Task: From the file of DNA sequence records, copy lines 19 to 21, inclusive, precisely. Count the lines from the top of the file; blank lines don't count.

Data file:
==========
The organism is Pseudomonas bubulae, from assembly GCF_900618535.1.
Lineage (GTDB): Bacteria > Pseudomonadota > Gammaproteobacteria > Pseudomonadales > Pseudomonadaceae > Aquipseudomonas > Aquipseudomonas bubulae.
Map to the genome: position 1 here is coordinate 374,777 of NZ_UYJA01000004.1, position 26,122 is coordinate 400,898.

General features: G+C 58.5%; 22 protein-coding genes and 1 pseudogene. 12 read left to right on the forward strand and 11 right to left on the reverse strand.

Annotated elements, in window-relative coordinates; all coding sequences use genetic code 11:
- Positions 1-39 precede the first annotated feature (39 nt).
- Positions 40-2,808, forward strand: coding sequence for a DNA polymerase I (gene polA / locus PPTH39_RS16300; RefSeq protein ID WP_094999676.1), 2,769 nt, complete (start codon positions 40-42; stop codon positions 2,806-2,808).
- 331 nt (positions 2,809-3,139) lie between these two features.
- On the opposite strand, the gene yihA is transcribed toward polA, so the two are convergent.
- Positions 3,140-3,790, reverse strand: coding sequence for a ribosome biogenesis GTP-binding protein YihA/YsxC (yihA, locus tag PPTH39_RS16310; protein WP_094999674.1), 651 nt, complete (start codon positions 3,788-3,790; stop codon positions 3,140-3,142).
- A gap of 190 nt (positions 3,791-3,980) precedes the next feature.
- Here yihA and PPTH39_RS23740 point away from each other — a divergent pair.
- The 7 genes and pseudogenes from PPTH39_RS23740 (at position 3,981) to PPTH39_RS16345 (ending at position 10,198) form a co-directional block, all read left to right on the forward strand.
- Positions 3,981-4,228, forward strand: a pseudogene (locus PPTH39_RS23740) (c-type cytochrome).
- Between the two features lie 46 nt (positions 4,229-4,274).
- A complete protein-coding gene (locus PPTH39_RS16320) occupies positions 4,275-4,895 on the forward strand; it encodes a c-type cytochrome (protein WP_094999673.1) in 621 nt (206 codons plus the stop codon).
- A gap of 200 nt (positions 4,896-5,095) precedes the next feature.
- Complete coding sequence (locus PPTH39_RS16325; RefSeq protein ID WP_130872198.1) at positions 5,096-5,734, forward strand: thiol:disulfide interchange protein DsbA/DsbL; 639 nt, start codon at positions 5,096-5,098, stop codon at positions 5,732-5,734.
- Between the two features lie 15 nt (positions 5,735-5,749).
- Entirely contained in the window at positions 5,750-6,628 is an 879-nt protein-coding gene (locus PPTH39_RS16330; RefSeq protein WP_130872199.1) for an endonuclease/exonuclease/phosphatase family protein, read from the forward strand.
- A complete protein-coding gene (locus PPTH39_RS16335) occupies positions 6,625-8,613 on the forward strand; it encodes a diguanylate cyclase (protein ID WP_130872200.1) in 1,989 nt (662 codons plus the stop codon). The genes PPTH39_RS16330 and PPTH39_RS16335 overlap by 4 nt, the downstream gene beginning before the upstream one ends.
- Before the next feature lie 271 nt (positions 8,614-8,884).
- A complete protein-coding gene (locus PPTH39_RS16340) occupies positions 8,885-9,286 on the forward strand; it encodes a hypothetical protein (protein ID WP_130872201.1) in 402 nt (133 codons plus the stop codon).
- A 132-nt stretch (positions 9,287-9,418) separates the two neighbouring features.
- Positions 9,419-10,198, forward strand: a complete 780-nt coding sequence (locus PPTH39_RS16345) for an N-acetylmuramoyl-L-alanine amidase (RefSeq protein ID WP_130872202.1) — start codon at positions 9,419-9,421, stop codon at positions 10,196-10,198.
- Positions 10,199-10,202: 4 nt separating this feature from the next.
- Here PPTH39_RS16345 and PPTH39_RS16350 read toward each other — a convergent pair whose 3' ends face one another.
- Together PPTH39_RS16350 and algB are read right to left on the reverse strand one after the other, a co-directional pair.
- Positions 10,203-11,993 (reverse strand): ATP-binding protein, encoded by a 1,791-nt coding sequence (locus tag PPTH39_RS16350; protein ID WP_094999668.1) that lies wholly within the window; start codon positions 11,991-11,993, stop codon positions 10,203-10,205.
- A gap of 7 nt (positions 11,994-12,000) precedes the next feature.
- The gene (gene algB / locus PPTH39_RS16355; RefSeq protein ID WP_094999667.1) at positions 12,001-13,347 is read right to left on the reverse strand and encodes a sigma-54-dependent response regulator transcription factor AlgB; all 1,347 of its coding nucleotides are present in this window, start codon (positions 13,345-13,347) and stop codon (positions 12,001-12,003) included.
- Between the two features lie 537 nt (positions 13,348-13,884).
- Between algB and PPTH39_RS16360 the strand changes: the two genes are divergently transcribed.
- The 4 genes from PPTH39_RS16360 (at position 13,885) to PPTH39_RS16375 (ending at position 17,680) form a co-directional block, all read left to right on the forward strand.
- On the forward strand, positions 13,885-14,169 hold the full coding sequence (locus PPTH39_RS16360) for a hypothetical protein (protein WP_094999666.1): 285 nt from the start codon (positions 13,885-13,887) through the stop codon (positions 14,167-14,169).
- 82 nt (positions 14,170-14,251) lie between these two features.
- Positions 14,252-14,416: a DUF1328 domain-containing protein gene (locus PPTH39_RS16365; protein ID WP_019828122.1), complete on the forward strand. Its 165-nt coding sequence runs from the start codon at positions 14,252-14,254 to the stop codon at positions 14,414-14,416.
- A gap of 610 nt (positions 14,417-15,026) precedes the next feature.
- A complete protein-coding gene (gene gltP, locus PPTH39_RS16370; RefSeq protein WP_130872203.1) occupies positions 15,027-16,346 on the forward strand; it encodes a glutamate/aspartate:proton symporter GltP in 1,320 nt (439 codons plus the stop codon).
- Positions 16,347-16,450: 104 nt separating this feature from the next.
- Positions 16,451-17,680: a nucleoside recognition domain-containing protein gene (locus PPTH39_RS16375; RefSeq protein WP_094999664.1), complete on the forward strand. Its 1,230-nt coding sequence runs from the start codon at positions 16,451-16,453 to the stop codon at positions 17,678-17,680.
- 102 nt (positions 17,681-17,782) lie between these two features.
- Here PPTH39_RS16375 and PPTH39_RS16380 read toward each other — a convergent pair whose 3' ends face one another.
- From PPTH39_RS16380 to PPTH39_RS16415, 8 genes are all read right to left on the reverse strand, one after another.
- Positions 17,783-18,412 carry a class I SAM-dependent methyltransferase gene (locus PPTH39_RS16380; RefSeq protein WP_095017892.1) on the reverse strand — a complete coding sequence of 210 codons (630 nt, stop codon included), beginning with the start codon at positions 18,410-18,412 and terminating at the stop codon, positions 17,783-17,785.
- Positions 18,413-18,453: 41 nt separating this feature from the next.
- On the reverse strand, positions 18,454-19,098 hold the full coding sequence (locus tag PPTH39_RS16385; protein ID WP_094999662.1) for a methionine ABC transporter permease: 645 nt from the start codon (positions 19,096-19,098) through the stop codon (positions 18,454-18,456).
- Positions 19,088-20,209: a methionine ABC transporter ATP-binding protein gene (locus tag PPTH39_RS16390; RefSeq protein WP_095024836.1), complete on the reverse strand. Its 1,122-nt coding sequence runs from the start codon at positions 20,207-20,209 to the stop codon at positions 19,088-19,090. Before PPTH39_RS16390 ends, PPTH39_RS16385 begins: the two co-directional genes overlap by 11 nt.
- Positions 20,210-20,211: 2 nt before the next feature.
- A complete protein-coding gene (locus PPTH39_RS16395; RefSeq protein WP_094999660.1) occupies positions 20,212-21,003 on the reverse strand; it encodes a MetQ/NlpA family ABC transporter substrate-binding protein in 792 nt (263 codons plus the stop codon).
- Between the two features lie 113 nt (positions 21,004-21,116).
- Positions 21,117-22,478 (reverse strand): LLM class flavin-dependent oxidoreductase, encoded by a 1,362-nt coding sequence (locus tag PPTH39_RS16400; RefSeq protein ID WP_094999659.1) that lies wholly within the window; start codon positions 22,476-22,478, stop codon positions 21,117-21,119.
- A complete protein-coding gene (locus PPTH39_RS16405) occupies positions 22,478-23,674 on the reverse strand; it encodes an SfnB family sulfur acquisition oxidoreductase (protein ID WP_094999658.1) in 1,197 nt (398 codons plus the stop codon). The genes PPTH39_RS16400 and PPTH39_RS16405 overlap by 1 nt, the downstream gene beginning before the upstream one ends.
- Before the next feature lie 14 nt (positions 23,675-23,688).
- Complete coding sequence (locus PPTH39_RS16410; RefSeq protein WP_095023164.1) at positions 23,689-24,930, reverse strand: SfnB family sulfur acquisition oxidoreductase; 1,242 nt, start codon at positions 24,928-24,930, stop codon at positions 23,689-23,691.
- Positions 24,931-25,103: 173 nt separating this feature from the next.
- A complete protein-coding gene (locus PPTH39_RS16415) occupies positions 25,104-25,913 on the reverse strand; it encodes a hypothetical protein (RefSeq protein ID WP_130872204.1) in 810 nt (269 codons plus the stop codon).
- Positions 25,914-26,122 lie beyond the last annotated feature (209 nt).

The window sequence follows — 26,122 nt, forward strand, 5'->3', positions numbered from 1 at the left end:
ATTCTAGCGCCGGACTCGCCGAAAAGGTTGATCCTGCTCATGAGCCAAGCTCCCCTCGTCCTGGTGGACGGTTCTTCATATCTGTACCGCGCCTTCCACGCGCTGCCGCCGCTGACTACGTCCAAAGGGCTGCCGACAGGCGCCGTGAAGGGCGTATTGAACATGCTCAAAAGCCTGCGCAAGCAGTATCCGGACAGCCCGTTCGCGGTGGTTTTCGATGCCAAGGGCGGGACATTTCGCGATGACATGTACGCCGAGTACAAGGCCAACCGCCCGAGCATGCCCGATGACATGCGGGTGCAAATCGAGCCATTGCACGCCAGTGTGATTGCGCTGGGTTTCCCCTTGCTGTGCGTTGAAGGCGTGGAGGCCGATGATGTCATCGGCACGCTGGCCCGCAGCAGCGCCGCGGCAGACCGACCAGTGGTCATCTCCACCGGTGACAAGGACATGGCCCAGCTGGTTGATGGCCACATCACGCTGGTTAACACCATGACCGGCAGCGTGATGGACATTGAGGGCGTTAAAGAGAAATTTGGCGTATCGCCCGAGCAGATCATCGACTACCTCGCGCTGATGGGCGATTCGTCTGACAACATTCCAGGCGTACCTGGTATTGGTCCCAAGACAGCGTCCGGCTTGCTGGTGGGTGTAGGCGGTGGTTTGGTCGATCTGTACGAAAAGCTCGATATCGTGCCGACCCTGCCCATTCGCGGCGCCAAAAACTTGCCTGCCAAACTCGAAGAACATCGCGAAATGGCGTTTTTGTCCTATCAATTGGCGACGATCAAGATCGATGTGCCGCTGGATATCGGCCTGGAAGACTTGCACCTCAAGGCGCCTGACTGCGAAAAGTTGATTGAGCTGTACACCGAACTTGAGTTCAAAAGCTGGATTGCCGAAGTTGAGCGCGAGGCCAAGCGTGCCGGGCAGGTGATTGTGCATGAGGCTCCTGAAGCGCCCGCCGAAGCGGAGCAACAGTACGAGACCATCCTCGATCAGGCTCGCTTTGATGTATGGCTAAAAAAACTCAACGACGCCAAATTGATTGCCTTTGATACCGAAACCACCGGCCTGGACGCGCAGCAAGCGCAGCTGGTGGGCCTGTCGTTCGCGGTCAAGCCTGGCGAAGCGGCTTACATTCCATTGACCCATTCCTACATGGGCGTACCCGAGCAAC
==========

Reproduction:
- Between the two features lie 15 nt (positions 5,735-5,749).
- Entirely contained in the window at positions 5,750-6,628 is an 879-nt protein-coding gene (locus PPTH39_RS16330; RefSeq protein WP_130872199.1) for an endonuclease/exonuclease/phosphatase family protein, read from the forward strand.
- A complete protein-coding gene (locus PPTH39_RS16335) occupies positions 6,625-8,613 on the forward strand; it encodes a diguanylate cyclase (protein ID WP_130872200.1) in 1,989 nt (662 codons plus the stop codon). The genes PPTH39_RS16330 and PPTH39_RS16335 overlap by 4 nt, the downstream gene beginning before the upstream one ends.